Russia’s lower house of parliament voted Wednesday to bar access to journalists from VOA and Radio Free Europe/Radio Liberty.
The decision by the State Duma comes a day after the Russian justice ministry designated nine media outlets funded by the U.S. government as “foreign agents.”
Tuesday’s designation forces the U.S. news outlets to adhere to the same requirements that are applied to foreign-funded non-governmental organizations under a 2012 law. The news outlets, in any information they publish or broadcast to Russian audiences, would be required to mention their designation as a “foreign agent.”
They would be required to submit regular reports on their funding, their objectives, how they spend their money and who their managers are.
A spokeswoman for the U.S. State Department, Heather Nauert, told reporters Tuesday that the move is “wrong” and added that the State Department is concerned that the new status might result in harassment of U.S. journalists.
Moscow’s action Tuesday came in retaliation to Washington’s move last month forcing a U.S.-based affiliate of Kremlin-funded RT, formerly known as Russia Today, to register under the Foreign Agents Registration Act, also known as “FARA.” The act requires people acting as agents of foreign governments to publicly disclose their relationship.
Last week, the committee of journalists that issues credentials for media access to cover the U.S. Congress withdrew accreditation for RT, citing the FARA registration. Russian officials have called the new legislation, passed on Wednesday, a “symmetrical response” to what they describe as U.S. pressure on Russian media
Responding to Russia’s move Tuesday, VOA Director Amanda Bennett said the Russian Ministry of Justice has indicated the new designation will involve more “limitations” on the work of VOA in Russia.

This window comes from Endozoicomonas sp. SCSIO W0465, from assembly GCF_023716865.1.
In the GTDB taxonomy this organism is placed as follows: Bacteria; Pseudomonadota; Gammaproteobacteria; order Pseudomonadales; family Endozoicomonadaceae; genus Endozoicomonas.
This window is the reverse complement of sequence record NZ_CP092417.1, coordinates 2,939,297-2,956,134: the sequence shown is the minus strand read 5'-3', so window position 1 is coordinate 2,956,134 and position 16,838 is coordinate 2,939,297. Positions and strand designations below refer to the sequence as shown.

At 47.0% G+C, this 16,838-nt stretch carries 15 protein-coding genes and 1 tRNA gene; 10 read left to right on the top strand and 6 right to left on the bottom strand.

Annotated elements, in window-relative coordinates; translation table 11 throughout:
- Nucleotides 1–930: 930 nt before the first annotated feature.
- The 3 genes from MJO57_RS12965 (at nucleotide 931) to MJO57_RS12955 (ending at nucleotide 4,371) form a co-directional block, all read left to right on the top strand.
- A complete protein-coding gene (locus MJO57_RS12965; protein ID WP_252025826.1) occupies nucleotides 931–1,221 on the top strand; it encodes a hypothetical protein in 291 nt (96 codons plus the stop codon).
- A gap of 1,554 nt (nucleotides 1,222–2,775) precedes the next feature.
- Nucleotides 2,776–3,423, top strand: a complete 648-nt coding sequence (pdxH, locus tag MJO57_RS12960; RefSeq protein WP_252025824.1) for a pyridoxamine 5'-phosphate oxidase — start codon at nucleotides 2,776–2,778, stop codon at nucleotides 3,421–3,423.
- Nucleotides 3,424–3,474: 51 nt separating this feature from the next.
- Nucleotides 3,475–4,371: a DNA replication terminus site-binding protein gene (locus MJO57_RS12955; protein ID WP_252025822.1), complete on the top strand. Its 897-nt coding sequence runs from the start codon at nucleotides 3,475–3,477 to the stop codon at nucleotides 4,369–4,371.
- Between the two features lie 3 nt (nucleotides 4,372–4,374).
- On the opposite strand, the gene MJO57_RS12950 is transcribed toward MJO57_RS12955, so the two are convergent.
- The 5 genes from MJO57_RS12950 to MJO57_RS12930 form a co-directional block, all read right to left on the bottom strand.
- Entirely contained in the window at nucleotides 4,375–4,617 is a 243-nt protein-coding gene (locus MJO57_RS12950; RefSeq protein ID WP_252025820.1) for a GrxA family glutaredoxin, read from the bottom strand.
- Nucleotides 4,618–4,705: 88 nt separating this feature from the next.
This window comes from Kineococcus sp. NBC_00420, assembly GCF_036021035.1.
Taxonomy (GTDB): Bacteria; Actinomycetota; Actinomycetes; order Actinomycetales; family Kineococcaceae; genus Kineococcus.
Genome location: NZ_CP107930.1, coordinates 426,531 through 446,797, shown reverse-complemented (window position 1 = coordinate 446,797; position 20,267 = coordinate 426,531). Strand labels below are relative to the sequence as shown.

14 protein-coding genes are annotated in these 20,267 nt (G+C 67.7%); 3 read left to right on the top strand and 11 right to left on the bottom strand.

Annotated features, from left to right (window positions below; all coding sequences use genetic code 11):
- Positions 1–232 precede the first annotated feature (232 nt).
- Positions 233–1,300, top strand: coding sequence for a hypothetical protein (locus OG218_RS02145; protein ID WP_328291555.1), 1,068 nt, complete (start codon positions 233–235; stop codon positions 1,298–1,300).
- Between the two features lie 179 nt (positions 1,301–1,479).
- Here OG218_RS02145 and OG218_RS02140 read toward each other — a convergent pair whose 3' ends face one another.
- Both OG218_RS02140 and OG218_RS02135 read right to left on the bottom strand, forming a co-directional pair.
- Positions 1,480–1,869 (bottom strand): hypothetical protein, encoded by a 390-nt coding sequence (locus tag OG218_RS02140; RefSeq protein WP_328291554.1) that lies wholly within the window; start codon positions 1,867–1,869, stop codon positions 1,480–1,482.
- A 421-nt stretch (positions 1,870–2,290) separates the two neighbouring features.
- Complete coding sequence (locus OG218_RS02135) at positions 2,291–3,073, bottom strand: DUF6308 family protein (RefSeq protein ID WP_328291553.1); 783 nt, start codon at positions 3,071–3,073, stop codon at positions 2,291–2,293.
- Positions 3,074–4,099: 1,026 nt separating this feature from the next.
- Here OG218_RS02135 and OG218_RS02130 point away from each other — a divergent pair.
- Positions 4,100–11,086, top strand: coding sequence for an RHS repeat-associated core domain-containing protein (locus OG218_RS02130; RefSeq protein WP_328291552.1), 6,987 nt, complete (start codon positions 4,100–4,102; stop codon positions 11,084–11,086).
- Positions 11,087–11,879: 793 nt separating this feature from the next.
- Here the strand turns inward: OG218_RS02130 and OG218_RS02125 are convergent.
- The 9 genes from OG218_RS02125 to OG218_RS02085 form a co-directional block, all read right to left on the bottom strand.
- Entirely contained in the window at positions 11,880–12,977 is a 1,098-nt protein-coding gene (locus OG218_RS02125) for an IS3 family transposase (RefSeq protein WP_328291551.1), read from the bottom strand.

“So far, the full nature of these limitations is unknown. We will study carefully all communications from the ministry and other official Russian organizations,” Bennett said. “At the same time, we remain committed to continuing to serve as a consistently reliable and authoritative source of news to our Russian-speaking audiences.”
VOA’s digital, TV and radio news and information reports are carried in more than 40 languages around the world and weekly reach more than 236 million people.
RFE/RL president Tom Kent, in his reaction to the development, vowed that the network remains “committed to continuing our journalistic work, in the interests of providing accurate and objective news to our Russian-speaking audiences.”
Radio Free Europe’s journalists report news in 23 countries where a free press is banned by the government or not fully established. Five of its affiliates in Russia provide news on Crimea, which Russia annexed from Ukraine in 2014, Siberia, the predominantly Muslim North Caucasus region, provincial Russia and the mostly Muslim region of Tatarstan. It also has an online TV station and a news portal that fact-checks the statements of Russian officials.
In an interview with VOA, Congressman Eliot Engel, a ranking member of the House Committee on Foreign Affairs, called the move “ridiculous” but added, “that’s typical for a totalitarian state with a totalitarian leader.” He said democracy and free speech are “alien concepts” to Russian President Vladimir Putin.
Putin signed a law in November empowering the government to designate media outlets receiving funding from abroad as “foreign agents” and impose sanctions against them.